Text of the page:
The Committee also compels the Secretary of Defense to ensure the “operational availability of an Aegis Ashore site in Poland, and authorizes the DOD to “relocate the necessary assets of the Aegis weapon system between and within the DDG–51 Class Destroyer program and the Aegis Ashore program to meet mission requirements.

The committee reported it had found that a U.S. Patriot battery rotational deployment to Poland between 2010 and 2012 had not been replaced, and that the deployed batteries had not been equipped with operational missiles.

No Additional Procurement of CE-II Exo-Atmospheric Kill Vehicle Until Successful Test

Sec.1642 – This provision expresses the sense of Congress that the DOD should not procure any additional Capability Enhancement-II EKV’s until after a successful intercept test has been conducted. It grants exceptions for CE-II procurements for “test assets or to maintain a warm line for the industrial base.”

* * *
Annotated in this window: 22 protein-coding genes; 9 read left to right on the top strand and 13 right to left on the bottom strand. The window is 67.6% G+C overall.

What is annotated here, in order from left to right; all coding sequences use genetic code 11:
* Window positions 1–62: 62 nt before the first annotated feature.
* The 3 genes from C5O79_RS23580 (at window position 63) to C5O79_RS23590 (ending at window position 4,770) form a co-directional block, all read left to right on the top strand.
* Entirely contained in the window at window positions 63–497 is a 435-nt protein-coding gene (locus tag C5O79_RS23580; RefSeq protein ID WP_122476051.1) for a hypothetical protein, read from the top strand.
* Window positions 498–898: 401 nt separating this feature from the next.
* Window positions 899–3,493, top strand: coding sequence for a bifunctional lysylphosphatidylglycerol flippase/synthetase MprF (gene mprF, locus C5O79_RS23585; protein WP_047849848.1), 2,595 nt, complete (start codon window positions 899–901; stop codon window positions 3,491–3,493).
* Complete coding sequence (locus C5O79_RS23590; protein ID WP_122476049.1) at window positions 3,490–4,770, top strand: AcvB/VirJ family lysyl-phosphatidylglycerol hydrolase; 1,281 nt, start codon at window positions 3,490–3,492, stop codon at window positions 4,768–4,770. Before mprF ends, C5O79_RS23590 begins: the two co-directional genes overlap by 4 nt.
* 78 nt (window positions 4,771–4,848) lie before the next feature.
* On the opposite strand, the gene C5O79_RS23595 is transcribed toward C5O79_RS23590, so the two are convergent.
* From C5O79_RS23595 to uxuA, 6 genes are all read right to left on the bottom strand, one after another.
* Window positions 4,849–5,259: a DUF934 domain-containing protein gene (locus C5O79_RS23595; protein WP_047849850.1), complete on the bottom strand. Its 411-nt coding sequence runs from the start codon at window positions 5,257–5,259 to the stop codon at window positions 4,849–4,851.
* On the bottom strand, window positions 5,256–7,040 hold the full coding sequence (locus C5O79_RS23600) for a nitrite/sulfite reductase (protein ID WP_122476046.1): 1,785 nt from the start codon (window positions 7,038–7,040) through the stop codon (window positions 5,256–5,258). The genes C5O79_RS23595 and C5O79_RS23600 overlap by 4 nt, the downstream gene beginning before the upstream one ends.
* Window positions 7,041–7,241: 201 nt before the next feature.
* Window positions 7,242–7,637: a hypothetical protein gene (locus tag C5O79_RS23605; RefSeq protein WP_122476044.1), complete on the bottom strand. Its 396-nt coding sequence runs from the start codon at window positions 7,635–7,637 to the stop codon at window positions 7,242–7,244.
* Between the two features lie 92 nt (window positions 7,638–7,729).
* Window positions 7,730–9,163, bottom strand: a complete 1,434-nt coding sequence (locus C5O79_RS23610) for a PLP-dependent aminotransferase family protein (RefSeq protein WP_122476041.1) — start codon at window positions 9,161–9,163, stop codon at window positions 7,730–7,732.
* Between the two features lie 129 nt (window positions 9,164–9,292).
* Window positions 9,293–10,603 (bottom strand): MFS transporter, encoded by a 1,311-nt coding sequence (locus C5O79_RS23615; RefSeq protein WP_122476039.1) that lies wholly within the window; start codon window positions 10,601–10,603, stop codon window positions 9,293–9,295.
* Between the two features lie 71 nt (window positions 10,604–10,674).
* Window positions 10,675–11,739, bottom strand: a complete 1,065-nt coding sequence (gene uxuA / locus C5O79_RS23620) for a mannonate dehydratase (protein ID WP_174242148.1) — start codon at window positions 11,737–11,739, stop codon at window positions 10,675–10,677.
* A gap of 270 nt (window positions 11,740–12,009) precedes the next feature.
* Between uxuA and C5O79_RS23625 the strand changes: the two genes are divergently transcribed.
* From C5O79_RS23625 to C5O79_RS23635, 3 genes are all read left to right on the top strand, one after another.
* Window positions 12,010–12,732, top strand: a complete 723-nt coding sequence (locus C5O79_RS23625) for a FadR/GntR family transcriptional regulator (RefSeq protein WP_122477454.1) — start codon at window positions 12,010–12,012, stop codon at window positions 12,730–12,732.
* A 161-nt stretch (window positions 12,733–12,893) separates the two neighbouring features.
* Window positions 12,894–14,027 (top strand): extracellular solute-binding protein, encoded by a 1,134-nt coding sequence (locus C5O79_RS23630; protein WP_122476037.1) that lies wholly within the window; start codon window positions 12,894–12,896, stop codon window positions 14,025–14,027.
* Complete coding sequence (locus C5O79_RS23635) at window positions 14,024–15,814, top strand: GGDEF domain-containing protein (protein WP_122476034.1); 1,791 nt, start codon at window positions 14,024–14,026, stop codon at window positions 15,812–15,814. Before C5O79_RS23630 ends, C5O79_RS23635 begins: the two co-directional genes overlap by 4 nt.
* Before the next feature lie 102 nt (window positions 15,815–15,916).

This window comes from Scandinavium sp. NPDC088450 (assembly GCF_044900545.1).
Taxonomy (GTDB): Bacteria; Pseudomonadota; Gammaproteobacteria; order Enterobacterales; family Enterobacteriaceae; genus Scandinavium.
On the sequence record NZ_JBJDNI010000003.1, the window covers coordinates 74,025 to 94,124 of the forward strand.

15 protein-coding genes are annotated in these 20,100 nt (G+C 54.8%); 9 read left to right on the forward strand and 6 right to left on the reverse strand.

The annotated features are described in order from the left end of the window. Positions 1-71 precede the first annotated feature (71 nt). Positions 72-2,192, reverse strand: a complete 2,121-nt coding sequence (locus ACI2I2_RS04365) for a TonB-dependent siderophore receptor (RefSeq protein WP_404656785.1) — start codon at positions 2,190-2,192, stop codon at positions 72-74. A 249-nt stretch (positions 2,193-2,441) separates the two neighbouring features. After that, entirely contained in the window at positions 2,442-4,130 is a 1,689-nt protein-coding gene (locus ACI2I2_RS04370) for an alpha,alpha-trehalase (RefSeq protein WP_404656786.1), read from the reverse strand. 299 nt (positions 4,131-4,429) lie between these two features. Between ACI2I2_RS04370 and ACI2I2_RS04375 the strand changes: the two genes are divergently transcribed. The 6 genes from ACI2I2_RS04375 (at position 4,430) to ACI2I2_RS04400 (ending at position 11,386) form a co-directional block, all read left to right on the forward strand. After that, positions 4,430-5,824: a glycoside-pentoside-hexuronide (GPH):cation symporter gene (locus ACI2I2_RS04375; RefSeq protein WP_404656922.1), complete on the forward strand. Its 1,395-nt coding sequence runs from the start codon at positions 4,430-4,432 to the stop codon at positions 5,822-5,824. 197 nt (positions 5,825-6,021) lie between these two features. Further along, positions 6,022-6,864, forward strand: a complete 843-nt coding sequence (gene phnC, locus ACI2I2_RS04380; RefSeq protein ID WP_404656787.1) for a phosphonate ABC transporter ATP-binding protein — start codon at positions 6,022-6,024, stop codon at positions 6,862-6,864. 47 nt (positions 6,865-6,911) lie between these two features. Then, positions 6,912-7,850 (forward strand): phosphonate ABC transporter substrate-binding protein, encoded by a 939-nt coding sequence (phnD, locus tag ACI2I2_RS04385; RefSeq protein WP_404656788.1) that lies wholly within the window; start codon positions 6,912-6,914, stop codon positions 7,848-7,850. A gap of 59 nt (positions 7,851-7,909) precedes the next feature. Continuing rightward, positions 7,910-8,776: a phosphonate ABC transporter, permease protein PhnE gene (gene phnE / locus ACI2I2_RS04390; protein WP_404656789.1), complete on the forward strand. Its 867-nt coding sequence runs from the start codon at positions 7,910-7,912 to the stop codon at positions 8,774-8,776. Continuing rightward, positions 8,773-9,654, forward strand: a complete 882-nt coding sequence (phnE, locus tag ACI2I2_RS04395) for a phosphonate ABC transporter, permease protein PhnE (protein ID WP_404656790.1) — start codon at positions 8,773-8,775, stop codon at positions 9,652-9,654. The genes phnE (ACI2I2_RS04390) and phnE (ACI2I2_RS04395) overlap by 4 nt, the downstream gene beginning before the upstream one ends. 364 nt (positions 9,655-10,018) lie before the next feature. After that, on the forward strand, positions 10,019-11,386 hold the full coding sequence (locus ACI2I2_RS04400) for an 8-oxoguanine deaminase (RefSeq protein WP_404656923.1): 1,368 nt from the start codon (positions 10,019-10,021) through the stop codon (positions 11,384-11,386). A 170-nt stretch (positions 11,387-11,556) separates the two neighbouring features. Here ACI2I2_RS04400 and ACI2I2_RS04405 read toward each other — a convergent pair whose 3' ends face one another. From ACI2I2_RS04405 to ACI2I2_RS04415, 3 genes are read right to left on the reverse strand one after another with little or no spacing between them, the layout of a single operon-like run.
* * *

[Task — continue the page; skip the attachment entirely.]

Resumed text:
From The Committee Report:

Long Range Discriminating Radar for Homeland Missile Defense

The committee recognized that the LRDR currently being developed to detect ballistic missile launches has other uses outside of missile defense, such as space situational awareness. As such, the committee is directing the MDA and Air Force Space Command to create a plan to share the cost burden of the LRDR, and looks for ways to make the project more efficient. Currently, the LRDR is being funding entirely by the MDA, according the committee report. The report states that while missile defense would be the LRDR’s primary mission, “it is expected that space situational awareness and other applications will likely be the primary operating mode.”